Read daily POTS blog to stay informed, inspired and in-the know! Articles on parenting topics, special needs and tips and tricks for living with special kids are shared to provide you with the latest information to make great decisions.
At POTS we are always looking for fun ways to practice handwriting within the context of a game or daily activity. What better opportunity than Valentine’s Day! This valentine marshmallow snack, from The Decorated Cookie is adorable and can easily be adapted to various skill levels. Materials: marshmallows baker’s twine tapestry needle shortening scissors red cardstock stapler edible markers Instructions for marshmallows-on-a-string (to dunk in hot cocoa or tea) can be found
Coloring in the lines is an excellent activity for developing pencil control, and contrary to popular opinion it does not stifle creativity. To develop a proper crayon grasp avoid engaging your child in a dialogue about how to hold a crayon correctly and the virtue of coloring in the lines. A better strategy is to adapt your child’s environment (e.g., drawing implements, position, image quality and drawing implements) and facilitate coloring skills by choosing appropriate m
Your Questions Answered! POTS hosted an exciting and dynamic handwriting workshop focusing on readying children’s hands for writing, for pre-k through first grade. Below are answers to some great questions asked at the workshop. Q. By what age should my child have a mature dynamic tripod grasp? A. By 4½ years of age children should be writing with their elbows down and their fingers consistently holding a crayon with the thumb and index finger, and resting on the third finger
Pre-schoolers can often identify their letters and attempt to form them with manipulatives such as sticks before their small hands are ready to control a pencil and paper, and they should not be expected to. Listed below are several activities for practicing how to form letters without having to place a writing tool into your child’s hands. Sequencing the formation of the letter is the key here, for example, and 'O' should be formed counter-clockwise, and 'D' should start wit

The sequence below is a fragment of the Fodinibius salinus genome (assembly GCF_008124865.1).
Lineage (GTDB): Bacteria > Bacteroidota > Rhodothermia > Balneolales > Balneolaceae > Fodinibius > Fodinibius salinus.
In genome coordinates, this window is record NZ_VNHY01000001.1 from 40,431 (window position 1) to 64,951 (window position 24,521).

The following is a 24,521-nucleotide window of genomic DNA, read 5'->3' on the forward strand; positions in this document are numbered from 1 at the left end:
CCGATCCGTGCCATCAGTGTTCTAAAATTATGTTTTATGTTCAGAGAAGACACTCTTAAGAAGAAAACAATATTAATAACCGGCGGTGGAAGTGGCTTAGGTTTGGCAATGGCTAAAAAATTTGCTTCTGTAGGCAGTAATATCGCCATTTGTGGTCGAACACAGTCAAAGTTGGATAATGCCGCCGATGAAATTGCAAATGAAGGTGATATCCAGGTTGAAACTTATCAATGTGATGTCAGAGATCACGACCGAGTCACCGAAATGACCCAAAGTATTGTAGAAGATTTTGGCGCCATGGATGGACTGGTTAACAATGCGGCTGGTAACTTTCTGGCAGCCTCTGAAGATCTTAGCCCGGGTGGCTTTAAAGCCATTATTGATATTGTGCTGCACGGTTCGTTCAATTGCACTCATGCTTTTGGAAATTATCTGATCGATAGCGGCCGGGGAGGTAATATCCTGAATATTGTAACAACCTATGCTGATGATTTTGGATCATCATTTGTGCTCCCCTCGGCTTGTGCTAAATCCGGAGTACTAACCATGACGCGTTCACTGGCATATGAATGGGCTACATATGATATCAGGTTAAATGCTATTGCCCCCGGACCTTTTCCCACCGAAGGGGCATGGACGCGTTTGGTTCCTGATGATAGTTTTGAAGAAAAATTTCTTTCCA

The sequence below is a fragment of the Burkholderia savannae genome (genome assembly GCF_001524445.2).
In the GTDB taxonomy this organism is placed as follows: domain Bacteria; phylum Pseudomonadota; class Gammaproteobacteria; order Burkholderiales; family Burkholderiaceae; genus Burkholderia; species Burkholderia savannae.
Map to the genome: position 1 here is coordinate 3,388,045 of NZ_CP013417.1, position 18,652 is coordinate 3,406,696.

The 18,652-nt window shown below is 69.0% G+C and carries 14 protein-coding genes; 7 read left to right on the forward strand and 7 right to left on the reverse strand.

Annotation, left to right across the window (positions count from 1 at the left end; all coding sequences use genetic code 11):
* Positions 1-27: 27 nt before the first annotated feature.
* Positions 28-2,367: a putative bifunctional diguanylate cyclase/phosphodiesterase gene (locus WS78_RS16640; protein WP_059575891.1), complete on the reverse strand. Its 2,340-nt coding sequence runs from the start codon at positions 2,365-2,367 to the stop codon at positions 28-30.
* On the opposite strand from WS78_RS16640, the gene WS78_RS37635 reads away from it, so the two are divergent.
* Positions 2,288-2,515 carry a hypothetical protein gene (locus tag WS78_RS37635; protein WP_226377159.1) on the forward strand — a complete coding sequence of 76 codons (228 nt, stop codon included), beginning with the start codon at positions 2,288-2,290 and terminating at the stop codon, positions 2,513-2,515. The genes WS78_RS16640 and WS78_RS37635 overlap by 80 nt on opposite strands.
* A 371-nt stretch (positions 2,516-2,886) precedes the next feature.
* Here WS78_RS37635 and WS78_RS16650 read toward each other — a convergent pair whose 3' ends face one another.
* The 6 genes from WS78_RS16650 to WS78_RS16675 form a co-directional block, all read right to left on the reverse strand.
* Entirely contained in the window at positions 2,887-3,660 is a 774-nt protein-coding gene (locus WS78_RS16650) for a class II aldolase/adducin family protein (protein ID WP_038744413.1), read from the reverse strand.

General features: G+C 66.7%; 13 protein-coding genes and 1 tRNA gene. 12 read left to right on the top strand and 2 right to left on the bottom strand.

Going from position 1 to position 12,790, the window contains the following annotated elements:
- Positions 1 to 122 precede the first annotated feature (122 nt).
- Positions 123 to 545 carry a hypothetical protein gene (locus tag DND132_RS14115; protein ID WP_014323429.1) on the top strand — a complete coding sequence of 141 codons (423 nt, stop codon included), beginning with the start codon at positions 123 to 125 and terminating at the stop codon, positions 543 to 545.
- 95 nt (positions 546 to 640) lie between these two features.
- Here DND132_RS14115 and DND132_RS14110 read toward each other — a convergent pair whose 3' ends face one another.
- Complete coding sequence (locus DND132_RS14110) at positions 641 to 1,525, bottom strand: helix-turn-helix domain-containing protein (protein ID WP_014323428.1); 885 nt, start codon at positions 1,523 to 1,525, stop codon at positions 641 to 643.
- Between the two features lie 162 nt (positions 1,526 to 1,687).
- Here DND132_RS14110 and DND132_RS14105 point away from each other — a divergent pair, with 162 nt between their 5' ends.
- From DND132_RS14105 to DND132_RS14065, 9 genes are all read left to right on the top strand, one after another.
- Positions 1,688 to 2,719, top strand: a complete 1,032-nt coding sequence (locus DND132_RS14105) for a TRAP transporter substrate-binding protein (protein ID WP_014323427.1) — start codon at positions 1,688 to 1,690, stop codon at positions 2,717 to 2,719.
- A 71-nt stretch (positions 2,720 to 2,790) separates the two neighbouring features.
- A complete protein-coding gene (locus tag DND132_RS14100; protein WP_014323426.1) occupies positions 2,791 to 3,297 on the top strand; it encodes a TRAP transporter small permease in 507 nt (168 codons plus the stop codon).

In the era of ever-advancing technology and computers, it may seem as though handwriting can take a back seat. On the contrary, computer skills and keyboarding- while important- do not replace the need for handwriting entirely, especially for children under 12, for whom handwriting remains faster than keyboarding. Writing remains a critical form of portable communication for note taking, test taking, completion of classroom work and homework, and as prerequisite job skill. Wh
Peeling potatoes to add to any dish is an excellent activity to work on bimanual coordination, using the two hands together skillfully. When using a peeler, one hand has to hold the potato firmly to allow the peeler to work. Naturally engaging the non-dominant hand to stabilize the potato allows the preferred hand to peel. To start, peel hand-over-hand with your child. If the non-dominant hand is a strong stabilizer, focus on strengthening the preferred hand’s “pressure modul
Professional athletes, international speakers and anyone who wants to improve performance has access to video critiquing, a highly effective tool for self-improvement. The users film themselves either at practice or when performing live, and then watch the video, either by themselves or with others, to analyze and fine tune their performance. Are they throwing the correctly? Are they speaking clearly and slowly? They may make small critical changes, or perhaps catch a fundame
Stickers develop fine motor skills! Peeling stickers from a sticker sheet promotes a pincer grasp and ulnar-radial separation (separation of the two sides of the hand). Sticking stickers to a surface requires a child to stabilize with the pinky side of the hand (ulnar stability) while controlling the sticker with the thumb and index finger (radial mobility). These skills are essential for grasping and controlling a pencil or crayon to write and draw. Stickers are motivating!
We are frequently asked by parents which tongs they should purchase for their child. Below you will find some of our favorite tongs from least challenging to most challenging. Each of the tongs is good for overall hand strengthening; fine motor coordination, and improving pre-writing and pre-scissors skills by eliciting/strengthening a static or dynamic tripod grasp. These products can be purchased from therapy websites, such as www.pfot.com or www.therapyshoppe.com. Strawber